Inspired by her Son’s Legacy Donor Mother Becomes Altruistic Kidney Donor

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Kidney Chain Will Save Four Other Lives

Sacramento/San Francisco – Deanna Santana knows firsthand about sitting vigil beside a hospital bed hoping for a miracle. Her son, 17-year-old Scott Santana, was in a fatal car accident on May 17, 2011. For five agonizing days, she and her family prayed for him to recover.

“We prayed for a miracle,” recalls Deanna. “The miracle came, but not in the form we had hoped.”

Scott had signed up to be an organ and tissue donor the previous year. His family honored his wishes when he passed away on May 21, 2011.

“On the day we received the worst news of our lives, five other families were getting the best news of their life,” says Deanna.

In fact, Scott saved five lives as an organ donor, restored sight to two others as a cornea donor, and improved more than 70 lives through tissue donation

And now, Deanna will amplify her son’s life-giving legacy by altruistically donating one of her kidneys. Her donation will begin a kidney chain to save four other lives at the California Pacific Medical Center on Friday, September 18.

“Altruistic donors create a unique situation that greatly opens up possibilities for pairing incompatible donors and recipients, often benefiting the most difficult to match recipients,” said Steven Katznelson, MD, medical director of CPMC’s Kidney Transplant Program. “Without an altruistic donor many recipients could wait on the kidney transplant list for years. In some cases they may never have gotten a second chance at life.”

Deanna says that following Scott’s accident, she and her husband Rich looked for meaning behind his seemingly senseless accident. Scott had not been texting, talking on the phone, doing drugs or drinking. The one good thing that came out of the tragedy was his donation of life to others. And that’s where the Santanas found meaning and a cause they could take forward.

“My parenting philosophy has always been, ‘Find the good in every situation – no mater if it’s a sports injury, failing a class, whatever – what’s the lesson?’ When Scott died, our family needed to find meaning to share with his friends and our community. Donation was the lesson. People could give life to others. And now, I can give life to another.”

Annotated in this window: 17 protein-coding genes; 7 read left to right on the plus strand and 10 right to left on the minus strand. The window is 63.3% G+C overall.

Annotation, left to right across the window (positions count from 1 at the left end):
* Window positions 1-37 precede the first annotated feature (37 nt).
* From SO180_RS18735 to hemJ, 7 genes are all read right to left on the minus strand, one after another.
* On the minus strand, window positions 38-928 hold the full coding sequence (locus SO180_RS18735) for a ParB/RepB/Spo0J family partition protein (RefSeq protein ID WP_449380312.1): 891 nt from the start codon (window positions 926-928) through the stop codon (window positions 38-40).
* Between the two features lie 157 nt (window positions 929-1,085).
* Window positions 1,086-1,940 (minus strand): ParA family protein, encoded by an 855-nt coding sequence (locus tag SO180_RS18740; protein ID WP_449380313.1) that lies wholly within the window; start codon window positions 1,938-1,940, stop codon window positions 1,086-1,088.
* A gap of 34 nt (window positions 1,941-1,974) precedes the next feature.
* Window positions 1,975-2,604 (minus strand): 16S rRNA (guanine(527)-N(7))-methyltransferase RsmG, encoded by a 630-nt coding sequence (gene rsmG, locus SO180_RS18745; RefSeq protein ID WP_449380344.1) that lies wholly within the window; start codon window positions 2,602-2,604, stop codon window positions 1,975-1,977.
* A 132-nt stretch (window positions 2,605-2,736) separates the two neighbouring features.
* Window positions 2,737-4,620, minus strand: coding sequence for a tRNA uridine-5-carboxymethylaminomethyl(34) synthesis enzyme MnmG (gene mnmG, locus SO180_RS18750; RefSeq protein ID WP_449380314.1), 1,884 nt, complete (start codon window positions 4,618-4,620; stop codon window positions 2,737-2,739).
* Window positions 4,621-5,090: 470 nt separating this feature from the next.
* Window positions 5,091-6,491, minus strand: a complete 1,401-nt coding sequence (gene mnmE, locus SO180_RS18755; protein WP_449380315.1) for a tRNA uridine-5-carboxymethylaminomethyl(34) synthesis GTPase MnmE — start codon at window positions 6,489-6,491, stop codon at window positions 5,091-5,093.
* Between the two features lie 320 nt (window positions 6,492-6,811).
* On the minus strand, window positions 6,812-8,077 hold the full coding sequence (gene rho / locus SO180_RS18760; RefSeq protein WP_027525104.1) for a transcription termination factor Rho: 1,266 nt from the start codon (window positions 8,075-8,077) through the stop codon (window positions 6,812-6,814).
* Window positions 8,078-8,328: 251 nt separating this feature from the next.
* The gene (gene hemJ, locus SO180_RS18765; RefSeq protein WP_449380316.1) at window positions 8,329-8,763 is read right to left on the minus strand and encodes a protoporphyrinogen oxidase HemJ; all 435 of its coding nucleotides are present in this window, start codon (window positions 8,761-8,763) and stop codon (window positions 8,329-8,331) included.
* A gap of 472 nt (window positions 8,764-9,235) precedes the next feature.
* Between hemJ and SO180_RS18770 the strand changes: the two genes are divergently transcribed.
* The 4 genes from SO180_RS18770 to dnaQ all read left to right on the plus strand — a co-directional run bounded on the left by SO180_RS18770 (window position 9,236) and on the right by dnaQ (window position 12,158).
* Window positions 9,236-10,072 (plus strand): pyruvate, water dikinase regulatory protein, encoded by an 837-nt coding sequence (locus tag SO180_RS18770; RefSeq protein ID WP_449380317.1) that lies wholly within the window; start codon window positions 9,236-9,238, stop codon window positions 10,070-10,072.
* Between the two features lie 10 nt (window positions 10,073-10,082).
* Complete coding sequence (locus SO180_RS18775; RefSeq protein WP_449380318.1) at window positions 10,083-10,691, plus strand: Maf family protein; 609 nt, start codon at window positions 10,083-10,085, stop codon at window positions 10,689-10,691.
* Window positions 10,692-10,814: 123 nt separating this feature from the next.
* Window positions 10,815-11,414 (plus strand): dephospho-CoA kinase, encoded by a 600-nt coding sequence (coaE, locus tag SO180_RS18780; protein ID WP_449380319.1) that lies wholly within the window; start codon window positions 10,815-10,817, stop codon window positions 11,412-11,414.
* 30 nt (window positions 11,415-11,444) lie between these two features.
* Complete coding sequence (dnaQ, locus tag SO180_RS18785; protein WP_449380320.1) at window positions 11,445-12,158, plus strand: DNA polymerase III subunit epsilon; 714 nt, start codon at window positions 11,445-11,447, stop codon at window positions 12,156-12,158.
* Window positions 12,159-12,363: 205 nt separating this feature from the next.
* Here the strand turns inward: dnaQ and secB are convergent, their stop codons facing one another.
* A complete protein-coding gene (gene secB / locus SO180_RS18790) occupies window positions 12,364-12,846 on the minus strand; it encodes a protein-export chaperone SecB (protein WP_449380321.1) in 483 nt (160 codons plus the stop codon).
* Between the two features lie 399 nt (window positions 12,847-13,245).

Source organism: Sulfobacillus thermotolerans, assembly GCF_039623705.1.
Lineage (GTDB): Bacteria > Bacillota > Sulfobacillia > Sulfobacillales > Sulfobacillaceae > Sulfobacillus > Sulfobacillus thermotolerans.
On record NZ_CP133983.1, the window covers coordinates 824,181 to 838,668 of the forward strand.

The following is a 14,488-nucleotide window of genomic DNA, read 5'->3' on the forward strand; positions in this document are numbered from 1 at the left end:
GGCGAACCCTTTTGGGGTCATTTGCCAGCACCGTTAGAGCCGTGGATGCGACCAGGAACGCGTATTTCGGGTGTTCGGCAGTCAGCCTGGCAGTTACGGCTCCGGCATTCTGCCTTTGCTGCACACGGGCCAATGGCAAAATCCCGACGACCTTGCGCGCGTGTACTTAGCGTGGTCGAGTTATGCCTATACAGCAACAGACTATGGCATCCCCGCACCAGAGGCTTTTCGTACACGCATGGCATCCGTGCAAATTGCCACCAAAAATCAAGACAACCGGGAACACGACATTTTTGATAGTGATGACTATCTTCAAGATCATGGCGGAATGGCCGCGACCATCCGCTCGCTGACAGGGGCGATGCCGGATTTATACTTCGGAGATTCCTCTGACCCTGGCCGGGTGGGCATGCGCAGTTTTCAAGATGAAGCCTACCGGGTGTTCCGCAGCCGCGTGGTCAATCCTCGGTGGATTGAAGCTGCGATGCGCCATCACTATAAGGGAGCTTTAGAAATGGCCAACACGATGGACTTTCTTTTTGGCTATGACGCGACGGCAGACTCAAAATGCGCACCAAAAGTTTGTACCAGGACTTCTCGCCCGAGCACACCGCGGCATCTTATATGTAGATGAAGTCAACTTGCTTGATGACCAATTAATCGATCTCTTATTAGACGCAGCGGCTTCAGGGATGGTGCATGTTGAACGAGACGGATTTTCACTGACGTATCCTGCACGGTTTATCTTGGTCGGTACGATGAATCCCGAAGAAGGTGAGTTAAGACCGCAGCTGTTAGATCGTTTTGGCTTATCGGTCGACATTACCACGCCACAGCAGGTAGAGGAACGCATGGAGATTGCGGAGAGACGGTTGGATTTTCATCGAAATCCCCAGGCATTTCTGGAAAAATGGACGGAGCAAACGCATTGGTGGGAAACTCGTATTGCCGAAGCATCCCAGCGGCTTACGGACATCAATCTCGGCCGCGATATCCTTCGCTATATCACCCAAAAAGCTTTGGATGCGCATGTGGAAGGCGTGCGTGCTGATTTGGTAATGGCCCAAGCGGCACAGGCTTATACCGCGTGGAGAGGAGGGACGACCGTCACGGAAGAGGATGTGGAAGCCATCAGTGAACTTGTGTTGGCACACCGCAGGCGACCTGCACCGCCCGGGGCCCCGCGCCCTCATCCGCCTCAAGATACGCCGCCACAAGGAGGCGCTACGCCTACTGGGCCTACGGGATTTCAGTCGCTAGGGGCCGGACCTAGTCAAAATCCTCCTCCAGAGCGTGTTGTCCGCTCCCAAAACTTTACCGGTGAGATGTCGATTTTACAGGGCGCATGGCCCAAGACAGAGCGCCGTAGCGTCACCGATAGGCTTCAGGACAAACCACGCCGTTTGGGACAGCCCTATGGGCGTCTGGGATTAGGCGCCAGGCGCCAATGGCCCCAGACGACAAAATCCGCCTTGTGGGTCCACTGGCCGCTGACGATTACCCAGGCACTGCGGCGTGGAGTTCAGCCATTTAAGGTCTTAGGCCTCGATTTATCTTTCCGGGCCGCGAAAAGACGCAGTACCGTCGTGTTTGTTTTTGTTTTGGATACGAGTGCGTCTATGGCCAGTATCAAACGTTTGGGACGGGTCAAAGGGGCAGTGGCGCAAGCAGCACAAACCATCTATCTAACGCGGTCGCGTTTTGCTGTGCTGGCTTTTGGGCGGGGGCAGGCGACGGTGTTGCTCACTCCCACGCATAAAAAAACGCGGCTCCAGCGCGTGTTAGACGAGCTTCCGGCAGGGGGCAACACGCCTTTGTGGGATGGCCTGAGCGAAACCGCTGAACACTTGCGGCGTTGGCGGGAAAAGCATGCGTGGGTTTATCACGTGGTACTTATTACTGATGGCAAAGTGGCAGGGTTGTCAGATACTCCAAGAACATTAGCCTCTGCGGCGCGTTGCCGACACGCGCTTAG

Following Scott’s death, Deanna, her husband Rich, and 25-year-old daughter Marissa, along with her husband Matt became volunteers for the local organ, eye and tissue recovery agency, Sierra Donor Services. And when a job in public education opened up there, Deanna knew it was meant to be hers.

“Scott’s death altered the course of my life,” says Deanna.

This year Deanna was elected to the prestigious national governing board for donations nationwide, the United Network for Organ Sharing, based in Richmond, Virginia. Not only that, she and her family will be featured in a revered national magazine article next year with three of Scott’s organ recipients.

Deanna, who is a humble person, says she is doing all of this so that others might be inspired to give life, as well. She encourages everyone to sign up to give life through the DMV when obtaining a license or online:

As Deanna puts it, “It’s Scott’s legacy – living and giving life to the fullest extent possible. I believe that philosophy has the power to change the world.”

**Sierra Donor Services is a Dialysis Clinic Inc. Donor Services (DCIDS) subsidiary. SDS is a nonprofit agency dedicated to meeting the needs of the community by providing families the option of organ and tissue donation for transplantation and research. SDS serves Northern Nevada and Inland Northern California.

**California Pacific Medical Center (CPMC) – A Sutter Health Affiliate

At San Francisco’s California Pacific Medical Center, we believe in the power of medicine. We research the most up-to-date treatments, hire the most qualified individuals, and practice the most modern, innovative medicine available. We deliver the highest-quality expert care with kindness and compassion in acute, post-acute and outpatient services, as well as preventive and complementary medicine. As one of California’s largest private, community-based, not-for-profit, teaching medical centers, we are able to reach deep into our community to provide education, screening and financial support in some of the city’s most underserved neighborhoods. Like us on Facebook, watch us on YouTube, follow us on Twitter and visit us on the web at